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B.C. judge orders pit bull to be euthanized

A B.C. tribunal has ruled that a man whose puppy died is not entitled to further compensation from the breeder. (Image: Shutterstock) A B.C. tribunal has ruled that a man whose puppy died is not entitled to further compensation from the breeder. (Image: Shutterstock)

Warning: This story contains details that readers may find distrubing. 

A B.C. judge has ordered a five-year-old pit bull to be euthanized, saying there is no other way to manage the risk the dog poses to other animals and people.

The case was heard in Abbotsford earlier this month, with the judge's reasons posted online Wednesday. The court heard that the dog, named Bruno, was taken from his owner Nicole Carlson in January of this year after a series of violent incidents dating back to when he was a puppy – including one that was described as "horrific."

The Animal Control Officer for the Fraser Valley Regional District argued that there was no way to safely rehome Bruno and applied for a court order that he be declared dangerous and destroyed.

Ultimately, Justice Gregory John Brown agreed.

"When I examine Bruno's past behaviour and the owner's ability to control that behaviour, I find there is a significant likelihood Bruno could kill or seriously injure an animal or human in the future," he wrote. "Indeed, the incidents got worse as time progressed."


Bruno, the court heard, was one of several pit bulls Carlson owned. However, his siblings and mother were rehomed after being involved in attacks on neighborhood dogs in which they were "acting like a pack." Bruno was involved in at least one of these incidents when he was three months old in 2017.

However, Brown noted that even when Bruno was the sole dog in Carlson's possession, the aggressive behaviour continued.

In 2018 Bruno was not wearing a leash, a witness told the court, when he charged at her puppy and her 11-year-old pit bull.

"Bruno latched on to her dog's face and ear, and her dog was bleeding from its mouth," Brown wrote, adding that the dog's owner "began punching Bruno and he let go after the fifth or sixth punch."

That incident prompted an animal control officer to visit Carlson at home in 2019 and declare Bruno an "aggressive dog." When a dog is designated as aggressive, it is subject to "leashing, muzzling and containment requirements," Brown said, adding that there was no evidence any of these requirements were adhered to.


The incident that Brown described as both "horrific" and "the most serious" happened in June of 2021, and left a Jack Russell terrier dead.

Carlson's roommate was walking Bruno, who was wearing a harness and on a leash but was not muzzled, according to the decision. The dog walker told the court that the Jack Russell was tethered in a yard and "lunged" at Bruno. The judge said that regardless of whether this was true, the dog was nothing more than an "ankle biter."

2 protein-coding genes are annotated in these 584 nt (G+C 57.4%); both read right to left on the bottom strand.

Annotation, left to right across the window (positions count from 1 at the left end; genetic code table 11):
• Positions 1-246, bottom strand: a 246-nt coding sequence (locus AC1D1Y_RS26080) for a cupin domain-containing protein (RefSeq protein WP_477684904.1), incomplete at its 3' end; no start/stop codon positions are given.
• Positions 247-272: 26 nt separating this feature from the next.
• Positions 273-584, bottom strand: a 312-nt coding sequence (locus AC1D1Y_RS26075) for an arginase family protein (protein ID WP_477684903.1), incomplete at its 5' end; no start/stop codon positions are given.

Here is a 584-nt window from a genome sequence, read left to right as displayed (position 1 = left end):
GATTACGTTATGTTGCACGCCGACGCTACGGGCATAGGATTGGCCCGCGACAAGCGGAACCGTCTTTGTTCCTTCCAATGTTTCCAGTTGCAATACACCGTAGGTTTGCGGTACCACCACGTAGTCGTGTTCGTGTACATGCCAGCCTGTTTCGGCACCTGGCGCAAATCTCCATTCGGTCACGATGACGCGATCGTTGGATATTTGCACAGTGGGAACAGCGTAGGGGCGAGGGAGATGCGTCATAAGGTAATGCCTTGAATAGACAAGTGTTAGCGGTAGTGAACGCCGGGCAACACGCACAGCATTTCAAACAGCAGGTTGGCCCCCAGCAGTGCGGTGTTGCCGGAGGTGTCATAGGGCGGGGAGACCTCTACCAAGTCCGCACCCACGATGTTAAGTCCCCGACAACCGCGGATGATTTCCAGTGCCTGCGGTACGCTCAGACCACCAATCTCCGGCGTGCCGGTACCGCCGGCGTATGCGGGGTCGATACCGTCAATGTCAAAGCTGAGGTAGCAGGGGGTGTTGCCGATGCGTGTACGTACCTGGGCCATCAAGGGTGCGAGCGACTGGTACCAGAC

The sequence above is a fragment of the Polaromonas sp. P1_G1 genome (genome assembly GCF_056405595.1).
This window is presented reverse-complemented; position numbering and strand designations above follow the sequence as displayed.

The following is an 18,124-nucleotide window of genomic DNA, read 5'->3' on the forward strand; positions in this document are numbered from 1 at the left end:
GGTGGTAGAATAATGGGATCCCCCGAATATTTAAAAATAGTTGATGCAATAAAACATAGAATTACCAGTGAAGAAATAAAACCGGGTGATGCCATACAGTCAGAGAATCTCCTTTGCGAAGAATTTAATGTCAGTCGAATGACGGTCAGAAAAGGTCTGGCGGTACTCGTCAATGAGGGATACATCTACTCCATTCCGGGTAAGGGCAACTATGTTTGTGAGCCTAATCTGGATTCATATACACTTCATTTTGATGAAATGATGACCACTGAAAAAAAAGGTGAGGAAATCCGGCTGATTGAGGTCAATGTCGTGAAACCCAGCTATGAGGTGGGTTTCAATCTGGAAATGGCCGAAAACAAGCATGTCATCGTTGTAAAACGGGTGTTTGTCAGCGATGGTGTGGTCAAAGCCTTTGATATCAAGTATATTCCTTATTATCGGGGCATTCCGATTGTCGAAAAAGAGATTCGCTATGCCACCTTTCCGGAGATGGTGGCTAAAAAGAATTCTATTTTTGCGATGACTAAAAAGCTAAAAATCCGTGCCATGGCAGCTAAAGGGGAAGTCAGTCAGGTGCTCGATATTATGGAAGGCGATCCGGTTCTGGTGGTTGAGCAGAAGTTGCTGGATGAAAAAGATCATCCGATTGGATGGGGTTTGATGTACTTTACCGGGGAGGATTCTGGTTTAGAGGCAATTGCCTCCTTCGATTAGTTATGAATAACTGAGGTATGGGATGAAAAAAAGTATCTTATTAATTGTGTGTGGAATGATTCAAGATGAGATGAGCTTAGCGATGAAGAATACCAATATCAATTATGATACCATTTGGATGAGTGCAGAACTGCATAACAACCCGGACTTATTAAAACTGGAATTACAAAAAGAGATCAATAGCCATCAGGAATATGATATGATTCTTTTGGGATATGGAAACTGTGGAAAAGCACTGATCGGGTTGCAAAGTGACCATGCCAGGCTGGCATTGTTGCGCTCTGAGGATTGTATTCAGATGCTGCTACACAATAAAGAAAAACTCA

The chaotic scene described in the court documents involved screaming neighbours and bystanders' attempts to stop the attack.

"Other people came with shovels and hit Bruno to get him to release. A person was bitten trying to break up the fight," Brown wrote.

"Bruno would not release his lockjaw grip on the Jack Russell, notwithstanding the fact he was being hit on the head with shovels. Bruno eventually released his grip only to grab the Jack Russell again and essentially shake the dog to death … This was a prolonged and vicious attack on a smaller dog, and no one was able to prevent Bruno from causing serious injuries to the Jack Russell."


Two months after that, in August, another friend of Carlson's was walking Bruno when the pit bull attacked a standard poodle. That dog's owner testified about what unfolded next.

"The pit bull bit his dog in the face, and it took two to three minutes to pry the pit bull off his dog's face. His dog had a rip from its ear to its neck," Brown summarized.

While animal control officers had some difficulty locating Carlson, who the court documents describe as "quite transient" and also as moving around in a way that "essentially hid" Bruno because she was fearful that the dog would be taken from her.

Bruno was seized in January of 2022.


Carlson, for her part, presented a "management plan" to the court laying out how she would prevent future incidents. In support of that plan, the court heard that Bruno was "very affectionate towards and protective of his owner and other people" and that he was a "great support" to Carlson. The judge also noted a petition was submitted to the court saying in part that the dog was a "net positive dog for our planet."

However, the judge was not persuaded that Carlson, even with support from others, would be able to manage Bruno or comply with the conditions of the plan, including muzzling. The court heard from an expert veterinarian who recommended against returning the dog to Carlson and also said it would be incredibly difficult to find the dog another home.


The decision quoted from the expert's evaluation of Bruno, which recommended the court order him to be destroyed.

"What motivates Bruno to bite people and dogs? Based on a review of the evidence provided to me and Bruno's behavioural assessment in care, it is my opinion that Bruno is motivated to bite people: when they approach his territory, when they get close to him, when they intervene in a dog attack on their pets involving Bruno," it read.

"It is my opinion that Bruno is motivated to bite dogs: when they approach his territory, when they get close to him and finally, without provocation."

Brown noted that the only options legally available were to declare Bruno dangerous and order him to be put down or to return him to Carlson. Given those two options and the evidence before him, he ordered the dog to be "humanely euthanized." Top Stories

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